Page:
One could safely call him the master of remakes for the majority of his films were all inspired transposition from other languages into Kannada. Yes, Hunsur Ramachandra Bhagyachandra, known mononymously as Bhargava, basically a producer, came to be considered one of the best directors in Kannada cinema, having directed over 50 films in a long career of productive filmmaking.
Bhargava was born in Hunsur taluk, Mysore State (now Karnataka). He assisted the likes of Hunsur Krishnamurthy, Siddalingaiah, Vijay, Geethapriya, and K S R Das before branching out on his own into direction.
His association with many successful movies such as Bangaarada Manushya, Bhaktha Khumbara, Babruvaahana, Naa Ninna Marayalaare, Mayor Muthanna, among a host of others, ensured the aspirational Bhargava would one day, given the rich experience, become a famous director himself.
Successful directors he groomed under his tutelage include S Narayan, Phani Ramachandra, Chandrashekar Sharma, and others, who have all struck it on their own carving a niche for themselves in the Kannada film industry.
Besides the Kannada music duo Rajan-Nagendra, with whom he worked in more than 20 films, Bhargava also worked with noted music directors such as Laxmikant Pyarelal, Bappi Lahiri, Satyam, Gurukiran, etc.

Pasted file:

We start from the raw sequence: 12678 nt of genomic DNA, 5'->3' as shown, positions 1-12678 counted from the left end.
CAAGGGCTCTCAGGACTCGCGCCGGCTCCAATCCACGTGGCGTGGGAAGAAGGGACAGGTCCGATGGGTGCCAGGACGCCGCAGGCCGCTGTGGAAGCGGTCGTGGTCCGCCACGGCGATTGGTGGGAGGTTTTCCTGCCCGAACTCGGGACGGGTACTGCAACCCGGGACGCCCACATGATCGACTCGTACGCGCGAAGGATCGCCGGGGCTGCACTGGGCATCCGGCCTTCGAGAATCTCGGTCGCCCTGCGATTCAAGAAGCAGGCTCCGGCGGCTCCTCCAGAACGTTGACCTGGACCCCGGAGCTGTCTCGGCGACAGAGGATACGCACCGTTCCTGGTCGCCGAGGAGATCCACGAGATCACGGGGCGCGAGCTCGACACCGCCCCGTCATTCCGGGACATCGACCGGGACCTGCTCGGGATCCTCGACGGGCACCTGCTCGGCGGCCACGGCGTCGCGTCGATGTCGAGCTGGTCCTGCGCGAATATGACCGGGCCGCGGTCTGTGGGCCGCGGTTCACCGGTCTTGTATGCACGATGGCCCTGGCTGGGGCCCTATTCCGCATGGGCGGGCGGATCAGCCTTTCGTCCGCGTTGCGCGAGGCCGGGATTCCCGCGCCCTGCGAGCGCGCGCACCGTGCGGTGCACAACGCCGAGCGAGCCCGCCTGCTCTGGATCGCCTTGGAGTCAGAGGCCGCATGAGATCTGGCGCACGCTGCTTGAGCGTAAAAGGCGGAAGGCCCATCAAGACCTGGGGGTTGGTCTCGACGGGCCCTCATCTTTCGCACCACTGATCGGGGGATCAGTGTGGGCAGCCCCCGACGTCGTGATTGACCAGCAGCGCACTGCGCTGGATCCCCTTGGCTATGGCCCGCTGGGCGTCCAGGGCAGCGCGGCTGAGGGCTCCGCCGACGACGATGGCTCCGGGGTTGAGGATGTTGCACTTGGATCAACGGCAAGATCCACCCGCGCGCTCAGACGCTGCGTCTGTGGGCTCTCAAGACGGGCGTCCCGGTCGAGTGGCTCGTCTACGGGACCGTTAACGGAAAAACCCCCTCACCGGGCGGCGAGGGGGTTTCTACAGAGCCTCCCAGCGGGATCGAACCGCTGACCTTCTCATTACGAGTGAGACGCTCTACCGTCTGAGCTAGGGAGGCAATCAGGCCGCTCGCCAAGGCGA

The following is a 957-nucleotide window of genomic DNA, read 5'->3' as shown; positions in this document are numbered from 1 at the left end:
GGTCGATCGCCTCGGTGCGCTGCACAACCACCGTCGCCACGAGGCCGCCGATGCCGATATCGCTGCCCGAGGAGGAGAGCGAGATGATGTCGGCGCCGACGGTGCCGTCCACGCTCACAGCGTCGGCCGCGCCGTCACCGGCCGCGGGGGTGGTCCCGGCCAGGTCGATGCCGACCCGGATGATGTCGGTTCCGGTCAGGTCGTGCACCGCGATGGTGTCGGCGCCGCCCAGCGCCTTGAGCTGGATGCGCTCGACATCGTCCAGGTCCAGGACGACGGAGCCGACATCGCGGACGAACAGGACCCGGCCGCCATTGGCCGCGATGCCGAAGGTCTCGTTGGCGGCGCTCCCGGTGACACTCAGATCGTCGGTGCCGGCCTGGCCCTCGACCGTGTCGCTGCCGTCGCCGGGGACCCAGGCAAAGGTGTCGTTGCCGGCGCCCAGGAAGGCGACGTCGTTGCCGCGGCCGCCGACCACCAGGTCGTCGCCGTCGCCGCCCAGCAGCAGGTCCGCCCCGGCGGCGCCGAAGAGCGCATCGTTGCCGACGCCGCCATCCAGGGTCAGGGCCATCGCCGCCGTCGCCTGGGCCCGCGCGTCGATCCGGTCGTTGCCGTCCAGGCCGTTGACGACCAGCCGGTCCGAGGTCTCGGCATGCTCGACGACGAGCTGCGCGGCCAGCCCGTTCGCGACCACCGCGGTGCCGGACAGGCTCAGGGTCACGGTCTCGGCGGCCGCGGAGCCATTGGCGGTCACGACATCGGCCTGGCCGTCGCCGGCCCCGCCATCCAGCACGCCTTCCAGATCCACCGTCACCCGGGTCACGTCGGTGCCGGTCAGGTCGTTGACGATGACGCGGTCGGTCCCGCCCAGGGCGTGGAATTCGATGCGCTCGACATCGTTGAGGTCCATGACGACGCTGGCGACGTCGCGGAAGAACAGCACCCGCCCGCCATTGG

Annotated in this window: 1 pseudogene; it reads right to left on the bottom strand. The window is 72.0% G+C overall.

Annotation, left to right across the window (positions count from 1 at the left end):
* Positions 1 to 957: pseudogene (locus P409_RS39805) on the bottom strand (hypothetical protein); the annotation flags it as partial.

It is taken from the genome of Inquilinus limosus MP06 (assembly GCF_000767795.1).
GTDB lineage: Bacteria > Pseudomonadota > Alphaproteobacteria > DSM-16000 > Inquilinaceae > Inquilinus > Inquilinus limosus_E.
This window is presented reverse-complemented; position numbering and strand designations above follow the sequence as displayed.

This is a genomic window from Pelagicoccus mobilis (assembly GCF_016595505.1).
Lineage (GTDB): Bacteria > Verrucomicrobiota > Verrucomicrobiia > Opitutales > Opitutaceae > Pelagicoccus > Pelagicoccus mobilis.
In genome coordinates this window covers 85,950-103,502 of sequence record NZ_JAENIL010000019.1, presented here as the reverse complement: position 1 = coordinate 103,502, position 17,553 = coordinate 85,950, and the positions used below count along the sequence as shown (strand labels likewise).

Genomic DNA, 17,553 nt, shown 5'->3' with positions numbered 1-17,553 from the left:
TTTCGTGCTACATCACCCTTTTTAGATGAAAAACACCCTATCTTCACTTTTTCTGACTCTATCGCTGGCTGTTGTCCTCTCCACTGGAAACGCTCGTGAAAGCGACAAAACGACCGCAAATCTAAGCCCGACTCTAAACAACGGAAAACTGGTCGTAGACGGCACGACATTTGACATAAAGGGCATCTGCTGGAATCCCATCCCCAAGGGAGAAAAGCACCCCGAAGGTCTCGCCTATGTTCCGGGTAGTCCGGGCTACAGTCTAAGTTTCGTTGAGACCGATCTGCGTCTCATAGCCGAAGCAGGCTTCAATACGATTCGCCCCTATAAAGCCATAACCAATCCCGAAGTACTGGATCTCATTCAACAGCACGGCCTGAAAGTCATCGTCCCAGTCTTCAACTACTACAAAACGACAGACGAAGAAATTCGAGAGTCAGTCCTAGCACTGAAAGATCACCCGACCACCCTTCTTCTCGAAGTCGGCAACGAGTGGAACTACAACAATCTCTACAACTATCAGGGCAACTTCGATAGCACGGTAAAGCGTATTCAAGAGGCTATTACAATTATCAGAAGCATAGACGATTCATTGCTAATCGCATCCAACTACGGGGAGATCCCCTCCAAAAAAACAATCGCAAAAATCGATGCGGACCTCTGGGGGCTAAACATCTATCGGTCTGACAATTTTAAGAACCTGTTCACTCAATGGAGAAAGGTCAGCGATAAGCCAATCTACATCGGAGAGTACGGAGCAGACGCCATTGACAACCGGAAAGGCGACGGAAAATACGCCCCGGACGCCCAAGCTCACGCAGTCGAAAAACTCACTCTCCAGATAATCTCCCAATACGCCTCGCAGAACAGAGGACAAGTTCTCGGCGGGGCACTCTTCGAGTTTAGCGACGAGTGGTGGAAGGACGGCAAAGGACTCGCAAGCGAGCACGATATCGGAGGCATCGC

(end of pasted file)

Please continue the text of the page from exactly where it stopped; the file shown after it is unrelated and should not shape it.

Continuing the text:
Bhargava made his directorial debut in 1977 with Bhagyavanthru after having successfully produced eight films and striking it rich. His next, Olavu Geluvu (1977), along with Bhagyavanthru, is considered the best of his films that he directed.
One of the constant presences in his films was Vishnuvardhan with whom he worked in a total of 23 films. The success rate of the combination was very high as seen in Jeevana Chakra (1985), Karunamayi (1987), and Jana Naayaka (1988), Hrudaya Geethe (1989), Karna (1986), Mathe Haadithu Kogile, Onde Guri (1983), Krishna Nee Begane Baaro (1986) and many others.
Bhargava, who directed Ambareesh in seven, Anant Nag in four, Shankar Nag in two, and Shivarajkumar in two, produced seven successful films in his three decades of filmmaking. His 50th magnum opus, Ganndulgali Kumara Rama was a colourful historical flick.